The weekend of Canadian Thanksgiving, October 8 and 9 (the 10th was the holiday Monday) I drove my new-to-me BMW to Regina to participate in the 2011 Sports Car Olympics, hosted by the Queen City Motorsports Association (QCMA). I was a member of the QCMA for most of last year (2010), but I only took part in one-third of last year's SCO; this year I decided to do it all.
There were three events. First, on Saturday morning was the rallycross. The term has different meanings depending on where you are in the world; in Canada it means an autocross event on a soft surface of either dirt or gravel (rarely grass, which gets chewed up into dirt pretty quickly). Autocross events are timed runs through a course, usually laid out with bright orange traffic cones, one car at a time, with a handicap system to allow less-powerful (i.e. less expensive) cars to compete fairly with powerful sportscars.
Here's a shot taken by one of the organizers, Rob Howell, of me splashing through the wet part at the far corner. Hurray!
I took some pictures at each event, this is one of Elvis putting his new-to-him Saab 900 Turbo through its paces.
The second event was the Time-Speed-Distance (TSD) rally. TSD rallies are long-ish timed events held on public roads; the point isn't to go as fast as possible (that would be illegal in any case), rather it's a form of precision driving, in which navigation plays as much a role as driver skill during tricky cornering, and penalty points are gained by being too early through a checkpoint as much as too late. I greatly enjoyed last year's TSD, in which I navigated for a man who helped organize this year's events, rather than participate. I navigated for Elvis, in the Saab shown above, partly because I know Elvis is an excellent driver and partly because I didn't want to take my bimmer into that kind of driving environment before I've had a chance to re-tune my reflexes from front-wheel-drive to rear-wheel-drive (and approximately double the horsepower of my previous car).
Elvis' mighty 1989 Saab 900 Turbo, purchased only days before for $1000 - a hell of a deal, in my opinion, considering the total lack of rust anywhere on it. We had some troubles with it, mainly in the form of a malfunctioning cooling system, but it served us well. Plus, it just looks cool. Those rally lights were just something Elvis had kicking around in his garage, and didn't actually provide any useful additional light at night, though they were wired up fine.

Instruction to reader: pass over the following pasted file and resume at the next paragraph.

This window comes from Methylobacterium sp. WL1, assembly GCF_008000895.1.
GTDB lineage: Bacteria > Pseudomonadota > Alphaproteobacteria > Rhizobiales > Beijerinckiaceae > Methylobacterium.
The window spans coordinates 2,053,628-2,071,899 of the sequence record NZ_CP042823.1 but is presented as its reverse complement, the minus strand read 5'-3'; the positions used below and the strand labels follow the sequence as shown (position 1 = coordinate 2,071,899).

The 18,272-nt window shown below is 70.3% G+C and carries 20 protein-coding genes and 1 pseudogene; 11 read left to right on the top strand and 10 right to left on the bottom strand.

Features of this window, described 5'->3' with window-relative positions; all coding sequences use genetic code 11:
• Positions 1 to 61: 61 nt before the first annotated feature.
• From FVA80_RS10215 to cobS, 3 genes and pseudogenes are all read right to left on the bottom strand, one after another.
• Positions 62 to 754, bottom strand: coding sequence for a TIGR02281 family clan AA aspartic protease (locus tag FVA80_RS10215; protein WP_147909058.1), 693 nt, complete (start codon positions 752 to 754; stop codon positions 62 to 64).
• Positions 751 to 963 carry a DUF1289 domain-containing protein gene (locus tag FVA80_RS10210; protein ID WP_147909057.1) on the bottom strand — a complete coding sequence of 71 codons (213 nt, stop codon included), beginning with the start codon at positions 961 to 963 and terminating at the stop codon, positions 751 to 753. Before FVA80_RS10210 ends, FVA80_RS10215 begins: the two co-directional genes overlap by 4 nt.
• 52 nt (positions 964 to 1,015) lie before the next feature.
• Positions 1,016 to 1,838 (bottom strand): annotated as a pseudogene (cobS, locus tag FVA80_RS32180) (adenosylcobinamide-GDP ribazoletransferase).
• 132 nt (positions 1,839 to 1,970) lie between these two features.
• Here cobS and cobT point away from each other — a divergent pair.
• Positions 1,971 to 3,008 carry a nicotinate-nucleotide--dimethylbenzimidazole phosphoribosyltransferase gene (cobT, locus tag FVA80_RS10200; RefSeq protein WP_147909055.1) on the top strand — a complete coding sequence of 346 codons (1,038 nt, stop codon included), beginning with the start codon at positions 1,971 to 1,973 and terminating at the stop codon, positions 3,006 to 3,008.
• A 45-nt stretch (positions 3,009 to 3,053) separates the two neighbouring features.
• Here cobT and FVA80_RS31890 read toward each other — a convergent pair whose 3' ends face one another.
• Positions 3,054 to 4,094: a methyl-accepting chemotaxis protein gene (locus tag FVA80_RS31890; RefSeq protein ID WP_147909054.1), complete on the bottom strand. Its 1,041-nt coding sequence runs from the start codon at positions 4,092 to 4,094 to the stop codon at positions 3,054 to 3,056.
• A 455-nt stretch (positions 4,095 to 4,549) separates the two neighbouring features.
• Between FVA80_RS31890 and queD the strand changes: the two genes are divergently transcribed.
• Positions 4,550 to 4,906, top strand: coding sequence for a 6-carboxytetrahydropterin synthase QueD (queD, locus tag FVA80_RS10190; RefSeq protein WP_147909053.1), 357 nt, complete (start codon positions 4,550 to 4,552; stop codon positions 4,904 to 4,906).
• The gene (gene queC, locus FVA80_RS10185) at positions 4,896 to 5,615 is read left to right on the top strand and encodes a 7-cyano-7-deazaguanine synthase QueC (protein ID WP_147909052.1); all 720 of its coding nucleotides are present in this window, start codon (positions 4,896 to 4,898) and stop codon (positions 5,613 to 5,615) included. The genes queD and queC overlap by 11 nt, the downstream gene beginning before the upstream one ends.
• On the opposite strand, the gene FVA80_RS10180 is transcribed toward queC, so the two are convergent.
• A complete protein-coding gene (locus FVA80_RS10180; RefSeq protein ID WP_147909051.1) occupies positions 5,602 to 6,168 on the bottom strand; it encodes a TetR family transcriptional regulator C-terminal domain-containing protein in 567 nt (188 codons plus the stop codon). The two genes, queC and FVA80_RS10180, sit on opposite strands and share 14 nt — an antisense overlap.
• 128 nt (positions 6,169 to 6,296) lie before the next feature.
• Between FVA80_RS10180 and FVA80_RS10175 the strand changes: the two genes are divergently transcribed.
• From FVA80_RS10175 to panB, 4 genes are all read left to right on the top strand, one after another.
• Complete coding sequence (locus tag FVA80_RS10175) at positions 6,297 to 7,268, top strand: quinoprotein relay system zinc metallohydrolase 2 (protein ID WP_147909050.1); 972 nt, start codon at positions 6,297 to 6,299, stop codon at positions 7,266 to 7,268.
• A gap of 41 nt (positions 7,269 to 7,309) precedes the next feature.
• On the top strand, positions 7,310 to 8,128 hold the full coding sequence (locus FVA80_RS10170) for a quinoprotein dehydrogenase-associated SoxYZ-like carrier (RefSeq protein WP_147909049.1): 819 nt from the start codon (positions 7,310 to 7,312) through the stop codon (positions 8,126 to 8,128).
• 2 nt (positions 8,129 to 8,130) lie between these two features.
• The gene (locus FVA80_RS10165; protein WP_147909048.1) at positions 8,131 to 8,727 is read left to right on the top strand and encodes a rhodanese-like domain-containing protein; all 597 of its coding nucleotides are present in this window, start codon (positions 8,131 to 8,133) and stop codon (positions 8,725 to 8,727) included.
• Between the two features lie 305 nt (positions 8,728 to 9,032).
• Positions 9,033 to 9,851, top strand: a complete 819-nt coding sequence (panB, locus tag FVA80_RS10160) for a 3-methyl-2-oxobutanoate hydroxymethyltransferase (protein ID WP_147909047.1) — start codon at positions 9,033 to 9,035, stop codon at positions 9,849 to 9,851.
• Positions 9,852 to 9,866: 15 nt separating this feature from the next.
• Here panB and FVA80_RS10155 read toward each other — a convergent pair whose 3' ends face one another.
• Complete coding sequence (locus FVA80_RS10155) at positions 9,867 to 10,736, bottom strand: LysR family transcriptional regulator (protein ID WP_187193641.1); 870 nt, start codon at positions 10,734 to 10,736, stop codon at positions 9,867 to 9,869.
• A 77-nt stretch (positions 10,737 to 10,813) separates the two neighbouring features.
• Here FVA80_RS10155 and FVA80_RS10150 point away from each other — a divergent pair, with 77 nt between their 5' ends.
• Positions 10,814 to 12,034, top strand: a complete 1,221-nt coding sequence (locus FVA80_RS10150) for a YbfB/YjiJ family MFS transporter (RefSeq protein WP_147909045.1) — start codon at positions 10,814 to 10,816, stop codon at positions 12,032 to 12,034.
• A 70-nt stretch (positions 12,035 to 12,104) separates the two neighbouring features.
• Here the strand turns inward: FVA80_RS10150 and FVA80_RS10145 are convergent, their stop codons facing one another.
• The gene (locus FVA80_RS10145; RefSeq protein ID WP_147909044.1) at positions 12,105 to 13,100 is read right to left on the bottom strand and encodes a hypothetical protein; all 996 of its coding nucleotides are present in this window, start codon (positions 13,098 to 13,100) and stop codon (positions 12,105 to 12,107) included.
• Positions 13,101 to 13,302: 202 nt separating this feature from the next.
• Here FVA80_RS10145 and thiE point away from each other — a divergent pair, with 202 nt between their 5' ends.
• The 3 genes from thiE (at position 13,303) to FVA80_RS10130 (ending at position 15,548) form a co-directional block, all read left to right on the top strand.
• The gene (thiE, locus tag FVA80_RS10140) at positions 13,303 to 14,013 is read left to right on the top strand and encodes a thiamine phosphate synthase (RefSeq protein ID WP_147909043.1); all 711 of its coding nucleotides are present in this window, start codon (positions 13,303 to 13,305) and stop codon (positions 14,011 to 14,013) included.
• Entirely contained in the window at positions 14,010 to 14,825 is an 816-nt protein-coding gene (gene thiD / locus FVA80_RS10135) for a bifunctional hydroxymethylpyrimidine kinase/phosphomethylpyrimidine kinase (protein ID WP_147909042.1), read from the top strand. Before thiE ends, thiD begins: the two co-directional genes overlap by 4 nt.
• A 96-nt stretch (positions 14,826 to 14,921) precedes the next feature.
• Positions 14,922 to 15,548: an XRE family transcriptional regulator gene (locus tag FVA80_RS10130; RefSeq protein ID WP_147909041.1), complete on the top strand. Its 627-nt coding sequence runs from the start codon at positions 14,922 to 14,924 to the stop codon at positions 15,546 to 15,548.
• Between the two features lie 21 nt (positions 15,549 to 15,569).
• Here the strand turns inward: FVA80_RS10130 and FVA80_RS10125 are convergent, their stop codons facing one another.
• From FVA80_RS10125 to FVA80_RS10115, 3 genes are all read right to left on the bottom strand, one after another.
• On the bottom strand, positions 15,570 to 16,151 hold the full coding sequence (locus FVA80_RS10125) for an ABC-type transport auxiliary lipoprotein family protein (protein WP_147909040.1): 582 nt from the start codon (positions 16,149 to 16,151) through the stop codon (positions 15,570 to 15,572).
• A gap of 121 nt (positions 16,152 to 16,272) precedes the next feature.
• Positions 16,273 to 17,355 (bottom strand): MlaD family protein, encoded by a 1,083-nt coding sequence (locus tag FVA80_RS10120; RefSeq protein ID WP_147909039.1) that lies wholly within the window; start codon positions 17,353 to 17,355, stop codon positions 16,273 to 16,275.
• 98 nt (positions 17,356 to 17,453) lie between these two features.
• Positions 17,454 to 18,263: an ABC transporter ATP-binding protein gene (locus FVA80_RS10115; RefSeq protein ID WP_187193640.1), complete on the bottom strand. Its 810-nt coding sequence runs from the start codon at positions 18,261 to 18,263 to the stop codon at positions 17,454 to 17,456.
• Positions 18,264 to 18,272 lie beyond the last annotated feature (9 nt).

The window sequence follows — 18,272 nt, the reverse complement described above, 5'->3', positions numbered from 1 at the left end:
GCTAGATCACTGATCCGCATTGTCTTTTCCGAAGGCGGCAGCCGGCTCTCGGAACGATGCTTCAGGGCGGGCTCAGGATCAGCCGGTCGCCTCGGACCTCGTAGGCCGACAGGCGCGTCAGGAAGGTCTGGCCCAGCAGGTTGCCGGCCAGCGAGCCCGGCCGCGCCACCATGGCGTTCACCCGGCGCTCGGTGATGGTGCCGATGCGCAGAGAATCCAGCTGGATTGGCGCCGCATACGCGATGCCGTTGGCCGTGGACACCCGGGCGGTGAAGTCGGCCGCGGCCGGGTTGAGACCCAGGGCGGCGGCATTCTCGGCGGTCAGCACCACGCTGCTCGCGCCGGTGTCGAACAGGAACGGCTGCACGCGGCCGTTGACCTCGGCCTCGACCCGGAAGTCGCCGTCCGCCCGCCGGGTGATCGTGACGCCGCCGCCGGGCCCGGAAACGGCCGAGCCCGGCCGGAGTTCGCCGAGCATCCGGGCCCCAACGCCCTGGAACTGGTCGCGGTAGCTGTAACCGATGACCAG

In addition to a Swedish car, Elvis had inadvertently acquired a crystal ball, which I found under my seat during the rally.
Rally directions here cover up some of the crud on the windscreen, as we drive slowly along a path through a field.
The third and final event was an autocross, held at the 3 Flags Cart track near Lumsden, about 20 km north of Regina. QCMA often holds autocross events here, which is rather different from the parking lot we use in the Saskatoon Sports Car Club (SSCC); the cart track surface is less rough than a typical parking lot, and the track constrains the possible route choices severely compared to a big empty square.
A Porsche Boxter on the opening slalom at 3 Flags.
I drove down Friday night, for registration and because the rallycross started at 8:00am on Saturday. Thanksgiving weekend is a busy weekend for hotels, but I was able to book the last available room at the Sunrise Motel. I'd give it about 1.5 stars, which was perfectly adequate for my purposes.
I only booked one room at the Sunrise because I decided to gamble on somebody in Regina offering me a couch or spare bedroom. Such did not materialize, so I ended up spending more money at the Super 8 motel Saturday night. It was a lovely suite, the last anything at the hotel, though I confess I didn't use most of the facilities at all. Oh well, some gambles don't pay off.
Somehow, I'm not sure exactly how, yet, I won third place overall. I know I did poorly at the rallycross, probably not last but certainly not near the top, and I'm almost certain I came last in the autocross on Sunday. Elvis and I came in second place in the TSD rally, behind the first place winners by a slim margin. But, however it happened, I'm very pleased with my TSD Silver Medal and the additional free T-shirt I got for coming in third overall.
I would like to take this opportunity to point out that this very powerful Subaru rally car, driven by an experienced and skilled driver, was soundly defeated by Elvis and myself in a 22-year-old, $1000 Saab with "one-wheel-drive".
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So it's true, Elvis is not dead! Instead, he is living in Canada and competing in car events. Who'd have known eh! :-)
Whoa, looks like you did pretty well in the sports car Olympics. A third place finish among experienced and skilled competitors is quite a feat. I hope you become the number one driver for Sports Car Olympics 2012.
Wait, where did you get that crystal ball? Heh.
Anyway, a car Olympics seems pretty awesome. Some people may think that it's just a test of machines, but driving a car for hours is also an endurance test for the human body...
The crystal ball was literally rolling around under my seat when I was navigating for Elvis in the Saab. He'd never seen it before, I guess the previous owner had left it there (deliberately?).
I drive for hours every week (on my Sunday drives), and I agree that it can be a bit of a physical test. But that's why I like to stop frequently (also, it makes it easier to take pictures when not dodging potholes). And, I love cruise control - Pixie the Prelude lacked this feature, but my bimmer has it and it makes the "transit" stages (highways from Saskatoon to more interesting locales) much less tiring.
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